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Official: Randy Bernard exits as series CEO

In the official statement confirming his exit, Bernard is quoted as saying he is confident he leaves IndyCar in a better condition than he found it when he took on the role three years ago.

"I have enjoyed the opportunity to work with the entire IndyCar community, its teams, drivers, loyal partners and fans," said Bernard said. "The last three years have produced some exciting, and some difficult, times.

"I am proud of what everyone at IndyCar has been able to accomplish since I came on board," he added. "We have created a foundation for IndyCar that positions it to grow over the next several years."

Bernard also thanked the Hulman-George family that owns and runs the Indianapolis Motor Speedway for "giving me the opportunity and privilege to work with the organization and to help set a course and direction for IndyCar."

Bernard indicated that he would maintain an advisory capacity with the series that would allow him to continue to provide input to IndyCar in the future. "I have developed a passion for the sport of IndyCar, and I look forward to being involved at a strategic level as an advisor to the IndyCar leadership.

"As IndyCar fans, we need to unify behind the sport in order to move it to the next level, and I look forward to providing input and being part of that unified voice along the way," he added.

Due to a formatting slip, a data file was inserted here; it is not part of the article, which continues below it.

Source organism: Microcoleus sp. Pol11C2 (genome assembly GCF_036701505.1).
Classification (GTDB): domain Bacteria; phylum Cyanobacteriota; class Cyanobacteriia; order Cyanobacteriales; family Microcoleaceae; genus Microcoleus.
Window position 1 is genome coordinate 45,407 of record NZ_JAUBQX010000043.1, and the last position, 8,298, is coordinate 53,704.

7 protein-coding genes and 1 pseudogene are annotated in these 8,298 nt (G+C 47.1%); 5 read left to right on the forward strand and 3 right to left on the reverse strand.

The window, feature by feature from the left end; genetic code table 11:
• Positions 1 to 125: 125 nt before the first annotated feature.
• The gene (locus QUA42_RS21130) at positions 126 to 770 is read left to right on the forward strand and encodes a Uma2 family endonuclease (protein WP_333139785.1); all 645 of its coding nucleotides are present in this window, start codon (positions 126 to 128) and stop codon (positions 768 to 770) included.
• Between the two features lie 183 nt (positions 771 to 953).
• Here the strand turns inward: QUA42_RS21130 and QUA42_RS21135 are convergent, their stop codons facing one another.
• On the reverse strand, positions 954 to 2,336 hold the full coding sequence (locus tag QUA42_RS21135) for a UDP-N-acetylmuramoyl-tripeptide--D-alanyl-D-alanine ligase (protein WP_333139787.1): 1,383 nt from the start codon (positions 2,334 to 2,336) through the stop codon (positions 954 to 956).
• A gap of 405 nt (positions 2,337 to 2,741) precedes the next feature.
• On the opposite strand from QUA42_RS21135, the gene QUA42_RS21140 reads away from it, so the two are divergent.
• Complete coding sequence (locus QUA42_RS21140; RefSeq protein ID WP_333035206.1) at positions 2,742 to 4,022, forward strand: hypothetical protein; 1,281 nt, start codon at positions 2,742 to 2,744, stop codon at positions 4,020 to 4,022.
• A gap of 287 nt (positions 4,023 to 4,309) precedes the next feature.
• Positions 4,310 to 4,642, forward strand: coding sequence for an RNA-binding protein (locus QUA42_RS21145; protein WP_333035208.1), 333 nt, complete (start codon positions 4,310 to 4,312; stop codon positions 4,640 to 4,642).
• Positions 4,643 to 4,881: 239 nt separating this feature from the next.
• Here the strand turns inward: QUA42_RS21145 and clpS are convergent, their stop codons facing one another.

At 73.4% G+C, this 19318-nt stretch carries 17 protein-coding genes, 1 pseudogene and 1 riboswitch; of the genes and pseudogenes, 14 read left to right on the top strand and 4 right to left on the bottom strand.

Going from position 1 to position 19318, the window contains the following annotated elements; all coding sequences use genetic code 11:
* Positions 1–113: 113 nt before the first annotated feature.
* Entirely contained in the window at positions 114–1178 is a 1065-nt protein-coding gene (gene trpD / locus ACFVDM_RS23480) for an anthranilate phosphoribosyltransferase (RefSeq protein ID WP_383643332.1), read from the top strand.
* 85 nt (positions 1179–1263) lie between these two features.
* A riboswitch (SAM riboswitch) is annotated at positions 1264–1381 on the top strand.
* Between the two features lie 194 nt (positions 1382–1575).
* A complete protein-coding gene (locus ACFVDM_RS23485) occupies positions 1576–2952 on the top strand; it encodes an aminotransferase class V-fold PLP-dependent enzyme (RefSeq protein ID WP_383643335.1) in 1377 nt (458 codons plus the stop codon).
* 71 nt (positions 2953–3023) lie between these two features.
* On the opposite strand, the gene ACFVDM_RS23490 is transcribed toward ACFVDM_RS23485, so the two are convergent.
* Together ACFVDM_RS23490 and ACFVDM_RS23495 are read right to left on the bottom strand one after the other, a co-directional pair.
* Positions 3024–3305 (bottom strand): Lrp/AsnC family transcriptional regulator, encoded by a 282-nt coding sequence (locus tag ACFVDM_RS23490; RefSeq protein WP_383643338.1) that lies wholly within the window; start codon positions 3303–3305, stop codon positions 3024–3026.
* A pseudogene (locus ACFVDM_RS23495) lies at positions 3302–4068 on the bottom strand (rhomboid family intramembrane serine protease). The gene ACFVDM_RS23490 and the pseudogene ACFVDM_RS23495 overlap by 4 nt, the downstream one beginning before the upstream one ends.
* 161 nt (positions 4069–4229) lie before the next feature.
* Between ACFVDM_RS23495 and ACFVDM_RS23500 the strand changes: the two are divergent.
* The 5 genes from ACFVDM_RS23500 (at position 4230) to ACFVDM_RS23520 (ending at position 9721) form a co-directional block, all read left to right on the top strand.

Interim CEO Jeff Belskus thanked Bernard for piloting the series through some difficult time, which included the introduction of a brand new chassis and engine technical specification for the first time in nine years.

Belskus has previously served as interim CEO of IndyCar from July 2009 until Bernard's appointment in March 2010. He will continue to serve in his present roles as CEO and president of the International Motor Speedway.

Belskus said that no specific timeline for finding a permanent replacement had yet been agreed, and would likely be tied into an overall review of the leadership of the series. That review would be supported by global business management firm The Boston Consulting Group and would include consultation with existing IndyCar stakeholders.

He reiterated that Bernard's departure and the management review did not mean that the series was about to be sold to an investment group led by former IMS and IndyCar president Tony George, who is leading a takeover bid that involves a number of current team owners.




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johnnymat

October 29, 2012 3:15 PM

It's hard to believe that the board would be foolish enough to take a step backward like this. Roger Penske was quoted as saying you can't manage a business (which is exactly what Indy Car is) by replacing the top manager every few years. 2012 produced the best open wheel racing that the U.S. has seen in many years. An American champion, oval racing where you actually had to drive the car, lot's of passing on road courses and 8 different winners. An extremely short sighted decision.



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